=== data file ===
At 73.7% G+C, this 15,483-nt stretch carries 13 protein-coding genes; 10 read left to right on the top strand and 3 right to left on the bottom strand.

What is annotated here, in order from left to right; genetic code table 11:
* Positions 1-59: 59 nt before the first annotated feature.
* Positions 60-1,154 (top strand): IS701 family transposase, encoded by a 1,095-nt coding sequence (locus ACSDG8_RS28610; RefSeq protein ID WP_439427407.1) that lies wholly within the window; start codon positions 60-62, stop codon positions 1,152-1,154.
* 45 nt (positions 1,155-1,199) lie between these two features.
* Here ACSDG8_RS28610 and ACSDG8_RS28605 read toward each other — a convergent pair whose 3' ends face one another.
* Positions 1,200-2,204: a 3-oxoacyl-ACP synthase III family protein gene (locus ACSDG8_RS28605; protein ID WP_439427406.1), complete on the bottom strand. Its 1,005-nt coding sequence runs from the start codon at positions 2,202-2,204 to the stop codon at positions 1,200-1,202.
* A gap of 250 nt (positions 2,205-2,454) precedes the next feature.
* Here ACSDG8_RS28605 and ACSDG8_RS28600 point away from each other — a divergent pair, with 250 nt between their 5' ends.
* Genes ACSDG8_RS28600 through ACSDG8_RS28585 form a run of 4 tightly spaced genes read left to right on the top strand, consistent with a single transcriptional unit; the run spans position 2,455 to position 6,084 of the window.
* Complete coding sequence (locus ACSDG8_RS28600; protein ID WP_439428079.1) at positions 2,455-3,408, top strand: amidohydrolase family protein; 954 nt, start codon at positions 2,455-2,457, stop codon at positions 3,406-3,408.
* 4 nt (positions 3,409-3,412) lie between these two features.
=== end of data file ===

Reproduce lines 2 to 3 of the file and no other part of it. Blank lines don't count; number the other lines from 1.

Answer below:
What is annotated here, in order from left to right; genetic code table 11:
* Positions 1-59: 59 nt before the first annotated feature.